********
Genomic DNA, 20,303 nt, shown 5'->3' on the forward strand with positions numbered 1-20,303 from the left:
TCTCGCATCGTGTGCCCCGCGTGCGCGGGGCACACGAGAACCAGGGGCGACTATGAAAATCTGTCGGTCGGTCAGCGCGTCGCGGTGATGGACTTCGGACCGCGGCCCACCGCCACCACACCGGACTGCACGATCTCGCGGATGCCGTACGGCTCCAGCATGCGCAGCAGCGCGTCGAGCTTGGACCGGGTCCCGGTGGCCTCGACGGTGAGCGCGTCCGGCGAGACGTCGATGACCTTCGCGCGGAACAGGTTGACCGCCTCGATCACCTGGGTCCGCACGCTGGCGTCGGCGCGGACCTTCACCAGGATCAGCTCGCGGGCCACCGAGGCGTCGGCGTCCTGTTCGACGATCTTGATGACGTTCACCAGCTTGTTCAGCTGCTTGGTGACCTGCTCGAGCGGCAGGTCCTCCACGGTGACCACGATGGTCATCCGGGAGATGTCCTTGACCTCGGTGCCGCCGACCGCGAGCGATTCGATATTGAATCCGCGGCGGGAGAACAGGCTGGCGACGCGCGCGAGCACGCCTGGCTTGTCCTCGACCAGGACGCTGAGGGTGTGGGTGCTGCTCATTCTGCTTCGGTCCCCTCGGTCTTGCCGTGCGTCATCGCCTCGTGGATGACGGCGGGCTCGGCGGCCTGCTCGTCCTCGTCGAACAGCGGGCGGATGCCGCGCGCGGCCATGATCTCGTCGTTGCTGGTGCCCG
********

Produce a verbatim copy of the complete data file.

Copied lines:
Genomic DNA, 20,303 nt, shown 5'->3' on the forward strand with positions numbered 1-20,303 from the left:
TCTCGCATCGTGTGCCCCGCGTGCGCGGGGCACACGAGAACCAGGGGCGACTATGAAAATCTGTCGGTCGGTCAGCGCGTCGCGGTGATGGACTTCGGACCGCGGCCCACCGCCACCACACCGGACTGCACGATCTCGCGGATGCCGTACGGCTCCAGCATGCGCAGCAGCGCGTCGAGCTTGGACCGGGTCCCGGTGGCCTCGACGGTGAGCGCGTCCGGCGAGACGTCGATGACCTTCGCGCGGAACAGGTTGACCGCCTCGATCACCTGGGTCCGCACGCTGGCGTCGGCGCGGACCTTCACCAGGATCAGCTCGCGGGCCACCGAGGCGTCGGCGTCCTGTTCGACGATCTTGATGACGTTCACCAGCTTGTTCAGCTGCTTGGTGACCTGCTCGAGCGGCAGGTCCTCCACGGTGACCACGATGGTCATCCGGGAGATGTCCTTGACCTCGGTGCCGCCGACCGCGAGCGATTCGATATTGAATCCGCGGCGGGAGAACAGGCTGGCGACGCGCGCGAGCACGCCTGGCTTGTCCTCGACCAGGACGCTGAGGGTGTGGGTGCTGCTCATTCTGCTTCGGTCCCCTCGGTCTTGCCGTGCGTCATCGCCTCGTGGATGACGGCGGGCTCGGCGGCCTGCTCGTCCTCGTCGAACAGCGGGCGGATGCCGCGCGCGGCCATGATCTCGTCGTTGCTGGTGCCCG